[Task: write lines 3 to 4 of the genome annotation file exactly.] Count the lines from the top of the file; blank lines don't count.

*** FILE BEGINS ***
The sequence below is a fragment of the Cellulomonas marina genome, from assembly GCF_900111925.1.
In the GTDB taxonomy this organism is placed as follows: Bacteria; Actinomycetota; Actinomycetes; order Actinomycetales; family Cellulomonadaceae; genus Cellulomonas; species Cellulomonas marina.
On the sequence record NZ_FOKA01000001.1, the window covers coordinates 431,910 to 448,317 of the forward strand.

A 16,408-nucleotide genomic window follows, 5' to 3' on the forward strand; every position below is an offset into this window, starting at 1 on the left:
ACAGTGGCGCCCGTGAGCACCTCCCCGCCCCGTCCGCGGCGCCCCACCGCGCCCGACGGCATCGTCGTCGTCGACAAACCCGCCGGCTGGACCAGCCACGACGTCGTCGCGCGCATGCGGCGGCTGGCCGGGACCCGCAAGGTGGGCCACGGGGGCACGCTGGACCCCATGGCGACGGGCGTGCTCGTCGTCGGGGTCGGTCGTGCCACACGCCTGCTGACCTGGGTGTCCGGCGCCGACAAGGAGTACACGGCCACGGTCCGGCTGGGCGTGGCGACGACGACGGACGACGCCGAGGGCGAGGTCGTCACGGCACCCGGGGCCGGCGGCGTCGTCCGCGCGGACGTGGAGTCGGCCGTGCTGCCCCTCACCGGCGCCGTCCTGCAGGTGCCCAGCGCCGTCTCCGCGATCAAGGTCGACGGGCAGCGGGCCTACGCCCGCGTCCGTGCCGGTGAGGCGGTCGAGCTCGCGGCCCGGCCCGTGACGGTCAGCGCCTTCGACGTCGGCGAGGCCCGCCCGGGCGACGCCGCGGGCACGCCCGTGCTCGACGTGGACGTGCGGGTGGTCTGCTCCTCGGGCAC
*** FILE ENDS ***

On the sequence record NZ_FOKA01000001.1, the window covers coordinates 431,910 to 448,317 of the forward strand.

A 16,408-nucleotide genomic window follows, 5' to 3' on the forward strand; every position below is an offset into this window, starting at 1 on the left: